The ninjas and their weapons remain a subject of fascination in modern times. The ninja sword played a significant role in both training and fighting. Unlike the Japanese katana, the ninjato was regarded as a mere weapon tool. Today, the sword and various ninja weapons remain relevant in pop culture and martial arts.

Sources Cited
  1. Borda, R. (2014). The Illustrated Ninja Handbook: Hidden Techniques of Ninjutsu. Tuttle Publishing.
  2. Campbell, S. (1999). Exotic Weapons of the Ninja. Carol Publishing Group.
  3. Daniel, C. (1984). The Ninja: A Versatile Counterweapon to the Samurai Blade. Black Belt, (May).
  4. Hatsumi, M. (2014). The Complete Ninja: The Secret World Revealed. Kodansha USA.
  5. Hayes, S. K. (2017). The Ninja and Their Secret Fighting Art. Tuttle Publishing.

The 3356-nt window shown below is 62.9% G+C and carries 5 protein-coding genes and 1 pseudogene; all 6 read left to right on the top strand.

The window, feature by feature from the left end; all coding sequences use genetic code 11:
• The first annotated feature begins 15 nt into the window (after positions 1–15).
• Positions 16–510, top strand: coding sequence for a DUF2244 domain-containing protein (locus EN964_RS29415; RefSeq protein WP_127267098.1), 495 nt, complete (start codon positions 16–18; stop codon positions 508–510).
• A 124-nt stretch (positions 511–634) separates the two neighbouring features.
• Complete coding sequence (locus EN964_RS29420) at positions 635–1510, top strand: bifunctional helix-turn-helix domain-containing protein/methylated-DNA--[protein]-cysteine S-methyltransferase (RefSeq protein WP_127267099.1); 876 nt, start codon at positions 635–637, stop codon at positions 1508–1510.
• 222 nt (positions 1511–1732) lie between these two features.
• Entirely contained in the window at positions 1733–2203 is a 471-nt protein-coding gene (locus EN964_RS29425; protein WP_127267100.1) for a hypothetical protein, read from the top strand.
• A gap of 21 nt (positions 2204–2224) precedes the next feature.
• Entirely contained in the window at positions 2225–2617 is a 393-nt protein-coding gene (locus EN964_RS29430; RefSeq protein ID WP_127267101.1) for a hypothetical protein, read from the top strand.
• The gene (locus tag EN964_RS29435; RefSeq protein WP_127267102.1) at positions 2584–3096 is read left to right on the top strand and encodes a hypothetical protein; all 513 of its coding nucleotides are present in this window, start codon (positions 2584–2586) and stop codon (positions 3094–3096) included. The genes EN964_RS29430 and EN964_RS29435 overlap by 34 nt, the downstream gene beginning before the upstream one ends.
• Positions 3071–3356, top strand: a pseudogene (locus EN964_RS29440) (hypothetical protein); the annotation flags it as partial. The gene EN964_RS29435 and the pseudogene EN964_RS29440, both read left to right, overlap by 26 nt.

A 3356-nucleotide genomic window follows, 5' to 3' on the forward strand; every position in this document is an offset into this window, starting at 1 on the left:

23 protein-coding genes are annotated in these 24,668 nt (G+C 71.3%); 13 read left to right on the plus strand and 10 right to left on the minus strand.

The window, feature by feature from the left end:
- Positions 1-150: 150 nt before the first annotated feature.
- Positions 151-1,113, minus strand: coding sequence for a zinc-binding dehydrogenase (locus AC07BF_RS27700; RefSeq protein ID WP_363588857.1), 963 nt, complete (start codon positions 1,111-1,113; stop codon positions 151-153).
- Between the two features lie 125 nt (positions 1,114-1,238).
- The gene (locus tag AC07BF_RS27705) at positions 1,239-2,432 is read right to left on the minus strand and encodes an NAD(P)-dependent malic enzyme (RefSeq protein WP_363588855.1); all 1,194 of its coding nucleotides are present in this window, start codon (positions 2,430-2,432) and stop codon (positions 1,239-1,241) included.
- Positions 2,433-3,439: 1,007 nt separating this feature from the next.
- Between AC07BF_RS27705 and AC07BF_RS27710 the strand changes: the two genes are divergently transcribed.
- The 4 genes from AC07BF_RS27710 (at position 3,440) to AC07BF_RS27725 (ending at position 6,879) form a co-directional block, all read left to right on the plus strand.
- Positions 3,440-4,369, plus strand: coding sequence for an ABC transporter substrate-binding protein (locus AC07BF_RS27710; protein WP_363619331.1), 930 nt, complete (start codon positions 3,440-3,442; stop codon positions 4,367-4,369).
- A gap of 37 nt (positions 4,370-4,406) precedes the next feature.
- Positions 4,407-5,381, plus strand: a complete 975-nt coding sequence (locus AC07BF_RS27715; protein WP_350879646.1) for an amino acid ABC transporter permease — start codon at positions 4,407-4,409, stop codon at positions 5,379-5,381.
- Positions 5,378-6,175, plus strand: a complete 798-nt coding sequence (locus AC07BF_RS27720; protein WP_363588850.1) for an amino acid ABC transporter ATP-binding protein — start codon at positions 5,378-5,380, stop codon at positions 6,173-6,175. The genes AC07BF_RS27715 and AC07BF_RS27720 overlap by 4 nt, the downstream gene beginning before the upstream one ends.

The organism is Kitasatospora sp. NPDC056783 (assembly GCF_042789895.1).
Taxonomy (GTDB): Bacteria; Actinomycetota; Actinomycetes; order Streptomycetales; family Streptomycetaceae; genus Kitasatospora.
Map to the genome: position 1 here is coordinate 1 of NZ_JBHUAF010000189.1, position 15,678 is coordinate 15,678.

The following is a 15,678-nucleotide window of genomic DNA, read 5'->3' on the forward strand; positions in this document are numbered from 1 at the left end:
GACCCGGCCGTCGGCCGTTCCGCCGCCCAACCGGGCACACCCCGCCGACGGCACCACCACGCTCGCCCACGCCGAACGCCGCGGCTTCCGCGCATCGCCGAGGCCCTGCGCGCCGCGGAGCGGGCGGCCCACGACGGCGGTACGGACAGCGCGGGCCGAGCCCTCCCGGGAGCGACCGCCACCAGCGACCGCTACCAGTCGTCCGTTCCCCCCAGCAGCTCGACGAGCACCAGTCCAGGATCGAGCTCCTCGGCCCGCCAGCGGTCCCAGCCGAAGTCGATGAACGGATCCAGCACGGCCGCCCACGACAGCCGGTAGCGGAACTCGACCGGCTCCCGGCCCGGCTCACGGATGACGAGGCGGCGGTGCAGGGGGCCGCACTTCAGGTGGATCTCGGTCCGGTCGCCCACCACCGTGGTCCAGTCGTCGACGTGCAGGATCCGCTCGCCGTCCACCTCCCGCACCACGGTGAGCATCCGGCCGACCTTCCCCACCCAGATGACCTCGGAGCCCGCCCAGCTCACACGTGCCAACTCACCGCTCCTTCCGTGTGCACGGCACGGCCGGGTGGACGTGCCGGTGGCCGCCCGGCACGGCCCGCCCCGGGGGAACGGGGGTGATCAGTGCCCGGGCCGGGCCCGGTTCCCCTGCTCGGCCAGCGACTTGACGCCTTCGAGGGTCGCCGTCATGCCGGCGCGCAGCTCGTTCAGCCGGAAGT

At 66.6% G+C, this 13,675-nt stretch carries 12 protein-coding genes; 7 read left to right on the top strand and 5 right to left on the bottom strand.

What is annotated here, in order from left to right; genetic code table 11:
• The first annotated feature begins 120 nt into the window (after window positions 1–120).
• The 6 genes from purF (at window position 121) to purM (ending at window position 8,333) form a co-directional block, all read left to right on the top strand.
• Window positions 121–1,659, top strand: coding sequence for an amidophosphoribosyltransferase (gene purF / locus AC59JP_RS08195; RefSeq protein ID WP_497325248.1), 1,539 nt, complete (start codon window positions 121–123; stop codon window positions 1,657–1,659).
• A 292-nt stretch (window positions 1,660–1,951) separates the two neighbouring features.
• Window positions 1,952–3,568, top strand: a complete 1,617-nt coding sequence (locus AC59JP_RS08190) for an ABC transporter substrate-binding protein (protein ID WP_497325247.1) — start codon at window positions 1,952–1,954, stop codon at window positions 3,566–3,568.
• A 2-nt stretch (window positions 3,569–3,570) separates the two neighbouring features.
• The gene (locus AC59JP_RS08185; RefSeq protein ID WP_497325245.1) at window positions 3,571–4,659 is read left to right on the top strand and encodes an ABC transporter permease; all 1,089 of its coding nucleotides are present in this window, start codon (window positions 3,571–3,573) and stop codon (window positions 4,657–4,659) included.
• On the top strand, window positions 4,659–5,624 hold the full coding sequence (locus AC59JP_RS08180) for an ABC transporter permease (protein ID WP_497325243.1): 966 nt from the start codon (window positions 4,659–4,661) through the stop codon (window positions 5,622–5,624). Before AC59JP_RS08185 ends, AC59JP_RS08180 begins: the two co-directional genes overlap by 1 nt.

6. Minami, Y., & Cummins, A. (Eds.). (2012). The Secret Traditions of the Shinobi: Hattori Hanzo’s Shinobi Hiden and Other Ninja Scrolls (Y. Minami & A. Cummins, Trans.). North Atlantic Books.
  7. Turnbull, S. (2003). Ninja AD 1460–1650. Bloomsbury USA.
  8. Wilhelm, T., & Andress, J. (2010). Ninja Hacking: Unconventional Penetration Testing Tactics and Techniques. Elsevier Science.
  9. Zoughari, K. (2016). The Ninja, The Secret History of Ninjutsu: Ancient Shadow Warriors of Japan. Tuttle Publishing.